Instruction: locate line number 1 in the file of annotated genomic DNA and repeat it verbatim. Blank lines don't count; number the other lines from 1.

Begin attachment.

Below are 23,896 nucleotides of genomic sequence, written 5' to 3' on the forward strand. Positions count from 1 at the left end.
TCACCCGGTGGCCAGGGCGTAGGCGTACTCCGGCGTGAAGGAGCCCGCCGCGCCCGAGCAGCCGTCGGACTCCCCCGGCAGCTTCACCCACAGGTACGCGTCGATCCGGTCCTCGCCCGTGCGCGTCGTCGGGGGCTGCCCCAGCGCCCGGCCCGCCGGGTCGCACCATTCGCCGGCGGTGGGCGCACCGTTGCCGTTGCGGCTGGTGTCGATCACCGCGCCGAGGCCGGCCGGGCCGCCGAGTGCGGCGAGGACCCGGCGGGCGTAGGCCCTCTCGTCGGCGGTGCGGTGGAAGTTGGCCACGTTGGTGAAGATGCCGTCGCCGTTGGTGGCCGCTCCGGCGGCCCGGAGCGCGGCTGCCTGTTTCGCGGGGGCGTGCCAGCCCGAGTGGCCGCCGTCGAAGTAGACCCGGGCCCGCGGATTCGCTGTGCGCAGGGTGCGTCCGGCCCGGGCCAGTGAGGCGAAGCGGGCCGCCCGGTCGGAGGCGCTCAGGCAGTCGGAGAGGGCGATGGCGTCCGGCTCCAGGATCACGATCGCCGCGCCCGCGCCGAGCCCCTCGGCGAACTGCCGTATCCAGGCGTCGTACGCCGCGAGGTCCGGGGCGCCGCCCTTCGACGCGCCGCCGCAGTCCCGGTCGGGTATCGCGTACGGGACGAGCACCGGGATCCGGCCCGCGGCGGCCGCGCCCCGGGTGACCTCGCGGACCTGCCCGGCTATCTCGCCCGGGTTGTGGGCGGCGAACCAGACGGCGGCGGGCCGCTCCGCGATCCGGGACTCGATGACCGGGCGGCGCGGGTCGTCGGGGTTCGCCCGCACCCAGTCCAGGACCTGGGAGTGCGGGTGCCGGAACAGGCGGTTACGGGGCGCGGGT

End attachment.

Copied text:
Below are 23,896 nucleotides of genomic sequence, written 5' to 3' on the forward strand. Positions count from 1 at the left end.